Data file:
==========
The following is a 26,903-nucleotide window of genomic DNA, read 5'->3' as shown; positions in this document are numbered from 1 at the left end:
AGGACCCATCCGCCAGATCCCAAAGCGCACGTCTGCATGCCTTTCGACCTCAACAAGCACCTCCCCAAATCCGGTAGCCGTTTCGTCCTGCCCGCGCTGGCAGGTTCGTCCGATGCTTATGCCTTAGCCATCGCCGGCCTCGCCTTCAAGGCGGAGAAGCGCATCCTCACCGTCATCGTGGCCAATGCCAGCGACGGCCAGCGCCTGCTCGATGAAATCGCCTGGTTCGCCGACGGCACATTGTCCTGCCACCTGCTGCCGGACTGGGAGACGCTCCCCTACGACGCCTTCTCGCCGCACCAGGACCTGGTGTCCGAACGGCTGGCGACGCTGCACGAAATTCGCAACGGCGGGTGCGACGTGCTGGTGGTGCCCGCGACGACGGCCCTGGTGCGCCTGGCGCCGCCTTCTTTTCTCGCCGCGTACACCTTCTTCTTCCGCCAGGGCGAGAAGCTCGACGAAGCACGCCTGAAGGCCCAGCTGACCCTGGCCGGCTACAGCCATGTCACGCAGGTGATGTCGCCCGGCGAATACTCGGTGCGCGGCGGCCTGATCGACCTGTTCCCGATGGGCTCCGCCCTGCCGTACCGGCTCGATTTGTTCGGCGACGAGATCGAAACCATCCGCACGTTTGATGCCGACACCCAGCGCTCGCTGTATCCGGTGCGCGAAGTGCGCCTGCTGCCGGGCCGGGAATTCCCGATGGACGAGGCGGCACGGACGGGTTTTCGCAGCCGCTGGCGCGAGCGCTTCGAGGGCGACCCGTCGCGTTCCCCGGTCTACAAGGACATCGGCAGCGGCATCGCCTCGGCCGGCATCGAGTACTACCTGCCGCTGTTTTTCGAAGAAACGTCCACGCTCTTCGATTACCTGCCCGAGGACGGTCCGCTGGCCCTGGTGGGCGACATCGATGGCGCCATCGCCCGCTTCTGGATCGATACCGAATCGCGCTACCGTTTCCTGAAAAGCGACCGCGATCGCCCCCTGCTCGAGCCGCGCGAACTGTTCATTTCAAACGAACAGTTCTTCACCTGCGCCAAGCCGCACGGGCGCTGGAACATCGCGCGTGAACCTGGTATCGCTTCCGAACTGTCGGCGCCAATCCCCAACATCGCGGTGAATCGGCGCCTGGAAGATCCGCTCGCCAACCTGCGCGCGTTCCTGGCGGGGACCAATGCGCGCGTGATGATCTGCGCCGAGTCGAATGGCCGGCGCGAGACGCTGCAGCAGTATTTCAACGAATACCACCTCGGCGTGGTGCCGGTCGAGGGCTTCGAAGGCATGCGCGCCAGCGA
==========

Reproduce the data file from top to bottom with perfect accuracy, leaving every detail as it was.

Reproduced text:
The following is a 26,903-nucleotide window of genomic DNA, read 5'->3' as shown; positions in this document are numbered from 1 at the left end:
AGGACCCATCCGCCAGATCCCAAAGCGCACGTCTGCATGCCTTTCGACCTCAACAAGCACCTCCCCAAATCCGGTAGCCGTTTCGTCCTGCCCGCGCTGGCAGGTTCGTCCGATGCTTATGCCTTAGCCATCGCCGGCCTCGCCTTCAAGGCGGAGAAGCGCATCCTCACCGTCATCGTGGCCAATGCCAGCGACGGCCAGCGCCTGCTCGATGAAATCGCCTGGTTCGCCGACGGCACATTGTCCTGCCACCTGCTGCCGGACTGGGAGACGCTCCCCTACGACGCCTTCTCGCCGCACCAGGACCTGGTGTCCGAACGGCTGGCGACGCTGCACGAAATTCGCAACGGCGGGTGCGACGTGCTGGTGGTGCCCGCGACGACGGCCCTGGTGCGCCTGGCGCCGCCTTCTTTTCTCGCCGCGTACACCTTCTTCTTCCGCCAGGGCGAGAAGCTCGACGAAGCACGCCTGAAGGCCCAGCTGACCCTGGCCGGCTACAGCCATGTCACGCAGGTGATGTCGCCCGGCGAATACTCGGTGCGCGGCGGCCTGATCGACCTGTTCCCGATGGGCTCCGCCCTGCCGTACCGGCTCGATTTGTTCGGCGACGAGATCGAAACCATCCGCACGTTTGATGCCGACACCCAGCGCTCGCTGTATCCGGTGCGCGAAGTGCGCCTGCTGCCGGGCCGGGAATTCCCGATGGACGAGGCGGCACGGACGGGTTTTCGCAGCCGCTGGCGCGAGCGCTTCGAGGGCGACCCGTCGCGTTCCCCGGTCTACAAGGACATCGGCAGCGGCATCGCCTCGGCCGGCATCGAGTACTACCTGCCGCTGTTTTTCGAAGAAACGTCCACGCTCTTCGATTACCTGCCCGAGGACGGTCCGCTGGCCCTGGTGGGCGACATCGATGGCGCCATCGCCCGCTTCTGGATCGATACCGAATCGCGCTACCGTTTCCTGAAAAGCGACCGCGATCGCCCCCTGCTCGAGCCGCGCGAACTGTTCATTTCAAACGAACAGTTCTTCACCTGCGCCAAGCCGCACGGGCGCTGGAACATCGCGCGTGAACCTGGTATCGCTTCCGAACTGTCGGCGCCAATCCCCAACATCGCGGTGAATCGGCGCCTGGAAGATCCGCTCGCCAACCTGCGCGCGTTCCTGGCGGGGACCAATGCGCGCGTGATGATCTGCGCCGAGTCGAATGGCCGGCGCGAGACGCTGCAGCAGTATTTCAACGAATACCACCTCGGCGTGGTGCCGGTCGAGGGCTTCGAAGGCATGCGCGCCAGCGA